Many thanks to Mary Hahn who captured us looking captivated by the impressive displays.We all took time at the end to go around again more slowly, now that we had the added insight into the exhibits. It was a delightful way to spend the morning.
A very threatening and blustery Thursday heralded the arrival, not only of Storm Lorenzo, but also of Dr Mary Henry to give us some insight into her life as a Senator and the arcane world of the Senate itself. Lorenzo may not have fulfilled his promise, but Dr Henry certainly did. There was plenty of information delivered in a very warm and entertaining manner and plenty of insight into an obviously very humanitarian life. Many thanks to Dr Henry who, unfortunately, had to dash away to fulfill another engagement. It would have been lovely to have had her company for longer.
Enjoying a cuppa and a chat after the talk from Eamonn.
Eamonn in action at the Opening meeting.
Can you pick yourself out of the crowd?
Many thanks to Frances for a very Informative talk ahead of our proposed visit to Listen Again Now in the National Library. A few places still remain if anyone wishes to attend. The date for the trip is 8th October so you can let us know by the next meeting on 3rd October.
Well, we had an eventful first meeting! It was great to see so many members, despite September being a popular holiday month.
This historic occasion was the very moment the projector decided it wasn't playing! Sneaky little contraptions, projectors.
Our guest speaker, Eamonn Darcy, rose to the occasion wonderfully. Despite being unable to show us the really excellent slides he had available (which the committee had already had the opportunity to see) Eamonn kept us enthralled for an hour with his history of that very enigmatic and controversial figure, Countess Markievicz. Thank you Eamonn. It's no easy task being the opening speaker and you handled it with grace and aplomb.
Thanks also to Phill Devonport who tried to rescue the situation but obviously projectors were on a work to rule and even his trusty appliance was having an off day. Nonetheless, it was great to see the spirit of U3A in action.
Hello again everyone,
As you may recall, Mary (Events Secretary) told us on Thursday about an event planned for 13th December with Birdwatch Ireland.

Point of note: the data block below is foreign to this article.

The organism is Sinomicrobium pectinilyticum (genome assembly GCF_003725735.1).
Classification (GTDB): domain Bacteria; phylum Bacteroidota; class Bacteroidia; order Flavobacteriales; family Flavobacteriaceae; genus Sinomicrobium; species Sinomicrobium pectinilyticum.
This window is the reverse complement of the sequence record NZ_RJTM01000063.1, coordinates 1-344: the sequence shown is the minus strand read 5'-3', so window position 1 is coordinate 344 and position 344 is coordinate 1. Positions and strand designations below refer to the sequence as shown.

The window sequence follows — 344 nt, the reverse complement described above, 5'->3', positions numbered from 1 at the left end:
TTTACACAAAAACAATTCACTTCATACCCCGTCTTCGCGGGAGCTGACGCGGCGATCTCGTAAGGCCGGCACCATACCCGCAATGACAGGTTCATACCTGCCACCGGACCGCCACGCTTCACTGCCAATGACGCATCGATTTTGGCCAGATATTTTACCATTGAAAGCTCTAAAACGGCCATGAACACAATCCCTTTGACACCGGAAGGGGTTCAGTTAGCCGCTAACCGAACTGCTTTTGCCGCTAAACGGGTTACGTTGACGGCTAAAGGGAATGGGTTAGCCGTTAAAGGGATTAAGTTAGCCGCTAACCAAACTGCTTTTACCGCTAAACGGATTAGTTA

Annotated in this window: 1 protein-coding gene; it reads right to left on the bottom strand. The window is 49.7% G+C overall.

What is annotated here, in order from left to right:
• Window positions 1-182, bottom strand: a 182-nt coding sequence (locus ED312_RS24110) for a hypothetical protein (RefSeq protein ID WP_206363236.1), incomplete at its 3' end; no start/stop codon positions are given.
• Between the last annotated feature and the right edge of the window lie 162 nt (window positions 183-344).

It's a Friday morning meeting and because it will only be available to 30 members, if you're interested please let us know as soon as possible. Some people signed up last Thursday after the talk but there are still places.
To all those who are inquiring about joining U3A Greystones. I have to advise that our Members List is full.
Should you wish to join at a later date I can put you on the Waiting List and you will be contacted when we have a vacancy.
To be included on our waiting list please contact me with your full name, email address and mobile number.
Membership Secretary U3A Greystones
37 Burnaby Park
Eamonn Darcy will launch our season as our very first speaker on 5th September - more details to follow
On 20th June Greystones U3A held a launch meeting in Charlesland Golf Club.
We were delighted that so many enthusiastic people turned up and we signed up 63 members on the day, with a further 63 subsequently paid up.
We welcomed Annette and Carol from Age Action Ireland (under whose auspices we operate) and were delighted to have a glimpse into the life of two other U3A branches, Blackrock and Bray (Cormac and Joe respectively). Joe Murray gave us a short presentation on the website and he also represented our nearest branch, the Bray Heads U3A which only set up a year ago but is already flying.
We outlined some of our speakers for the year to come and they will be up on the website as soon as dates are confirmed.
The first talk will be on 5th September in Charlesland Golf Club at 10.30 am and we look forward to this being the first of many. The talk will be followed by a short Q&A and then tea/coffee and a chance to chat.
Our first event will be the Preview Meeting on the 20th June. All welcome